The object of a census is scientific. A census is a sociological investigation. And the object of the science of sociology is the happiness of the people. This science and its methods differ sharply from all other sciences.
Its peculiarity lies in this, that sociological investigations are not conducted by learned men in their cabinets, observatories and laboratories, but by two thousand people from the community. A second peculiarity is this, that the investigations of other sciences are not conducted on living people, but here living people are the subjects. A third peculiarity is, that the aim of every other science is simply knowledge, while here it is the good of the people. One man may investigate a nebula, but for the investigation of Moscow, two thousand persons are necessary. The object of the study of nebulæ is merely that we may know about nebulæ; the object of the study of inhabitants is that sociological laws may be deduced, and that, on the foundation of these laws, a better life for the people may be established. It makes no difference to the nebula whether it is studied or not, and it has waited long, and is ready to wait a great while longer; but it is not a matter of indifference to the inhabitants of Moscow, especially to those unfortunates who constitute the most interesting subjects of the science of sociology.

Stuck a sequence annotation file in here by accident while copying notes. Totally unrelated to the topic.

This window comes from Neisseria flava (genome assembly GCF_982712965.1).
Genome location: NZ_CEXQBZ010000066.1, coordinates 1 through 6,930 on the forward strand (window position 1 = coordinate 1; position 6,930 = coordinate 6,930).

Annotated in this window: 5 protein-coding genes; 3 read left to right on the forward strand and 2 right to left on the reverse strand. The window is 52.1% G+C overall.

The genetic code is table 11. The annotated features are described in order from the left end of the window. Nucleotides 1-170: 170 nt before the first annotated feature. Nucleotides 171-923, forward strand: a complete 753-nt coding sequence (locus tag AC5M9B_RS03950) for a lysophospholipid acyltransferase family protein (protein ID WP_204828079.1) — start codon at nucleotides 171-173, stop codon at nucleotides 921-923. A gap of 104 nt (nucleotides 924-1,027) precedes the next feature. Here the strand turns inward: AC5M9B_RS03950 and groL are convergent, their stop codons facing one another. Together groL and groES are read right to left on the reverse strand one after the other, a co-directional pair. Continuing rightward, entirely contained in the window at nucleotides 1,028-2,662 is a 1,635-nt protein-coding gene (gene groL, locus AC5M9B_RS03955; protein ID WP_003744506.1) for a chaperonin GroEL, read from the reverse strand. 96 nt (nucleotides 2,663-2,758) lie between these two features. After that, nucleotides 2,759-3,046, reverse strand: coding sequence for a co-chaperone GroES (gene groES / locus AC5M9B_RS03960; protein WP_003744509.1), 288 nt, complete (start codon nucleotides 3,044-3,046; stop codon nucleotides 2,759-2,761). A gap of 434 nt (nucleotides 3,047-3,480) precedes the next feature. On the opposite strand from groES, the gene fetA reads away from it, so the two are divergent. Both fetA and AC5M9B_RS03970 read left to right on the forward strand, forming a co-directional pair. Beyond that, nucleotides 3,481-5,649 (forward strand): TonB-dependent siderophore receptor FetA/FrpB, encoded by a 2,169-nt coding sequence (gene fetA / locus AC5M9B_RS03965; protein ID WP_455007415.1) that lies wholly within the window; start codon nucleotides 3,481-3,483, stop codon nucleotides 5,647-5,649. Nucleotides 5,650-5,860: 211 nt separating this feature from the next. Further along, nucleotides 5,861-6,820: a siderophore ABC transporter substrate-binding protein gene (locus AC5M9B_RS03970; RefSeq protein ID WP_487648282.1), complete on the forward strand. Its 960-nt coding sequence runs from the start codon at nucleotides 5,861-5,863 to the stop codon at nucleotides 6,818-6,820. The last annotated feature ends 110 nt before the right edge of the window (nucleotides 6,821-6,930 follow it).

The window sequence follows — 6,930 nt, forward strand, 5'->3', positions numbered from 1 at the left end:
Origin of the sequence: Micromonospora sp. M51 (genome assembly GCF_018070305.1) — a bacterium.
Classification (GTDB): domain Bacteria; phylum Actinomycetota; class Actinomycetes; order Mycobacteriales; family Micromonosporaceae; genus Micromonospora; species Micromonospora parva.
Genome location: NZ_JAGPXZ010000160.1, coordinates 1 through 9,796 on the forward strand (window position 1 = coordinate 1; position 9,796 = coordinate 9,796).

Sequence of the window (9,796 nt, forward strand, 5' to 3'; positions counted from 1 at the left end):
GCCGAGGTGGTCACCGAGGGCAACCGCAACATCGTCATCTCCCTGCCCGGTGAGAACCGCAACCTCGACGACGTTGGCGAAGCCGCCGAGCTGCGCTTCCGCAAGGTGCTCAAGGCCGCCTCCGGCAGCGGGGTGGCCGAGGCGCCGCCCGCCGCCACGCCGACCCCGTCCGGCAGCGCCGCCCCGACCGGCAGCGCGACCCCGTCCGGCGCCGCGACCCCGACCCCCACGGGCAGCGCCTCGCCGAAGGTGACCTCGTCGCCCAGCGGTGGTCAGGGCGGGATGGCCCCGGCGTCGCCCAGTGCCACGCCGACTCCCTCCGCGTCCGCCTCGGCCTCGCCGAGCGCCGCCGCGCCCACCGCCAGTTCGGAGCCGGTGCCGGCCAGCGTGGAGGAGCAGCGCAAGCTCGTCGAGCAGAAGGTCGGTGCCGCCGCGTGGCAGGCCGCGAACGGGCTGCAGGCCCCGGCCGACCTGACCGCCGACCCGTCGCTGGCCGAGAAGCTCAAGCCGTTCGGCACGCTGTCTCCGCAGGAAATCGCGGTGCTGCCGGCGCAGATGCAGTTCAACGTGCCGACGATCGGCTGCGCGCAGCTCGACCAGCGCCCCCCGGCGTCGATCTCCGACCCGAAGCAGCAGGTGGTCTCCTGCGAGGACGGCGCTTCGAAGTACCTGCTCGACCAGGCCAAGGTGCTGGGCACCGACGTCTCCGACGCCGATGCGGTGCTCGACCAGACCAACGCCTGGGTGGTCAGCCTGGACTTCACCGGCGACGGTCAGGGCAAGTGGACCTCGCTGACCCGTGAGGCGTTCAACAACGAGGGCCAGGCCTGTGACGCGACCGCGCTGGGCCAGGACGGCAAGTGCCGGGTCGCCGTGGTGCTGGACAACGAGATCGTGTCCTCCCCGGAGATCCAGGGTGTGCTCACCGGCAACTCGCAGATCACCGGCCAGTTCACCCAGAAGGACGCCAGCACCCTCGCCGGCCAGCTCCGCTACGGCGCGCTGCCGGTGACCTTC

The census-taker enters a night lodging-house; in the basement he finds a man dying of hunger, and he politely inquires his profession, his name, his native place, the character of his occupation, and after a little hesitation as to whether he is to be entered in the list as alive, he writes him in and goes his way.
And thus will the two thousand young men proceed. This is not as it should be.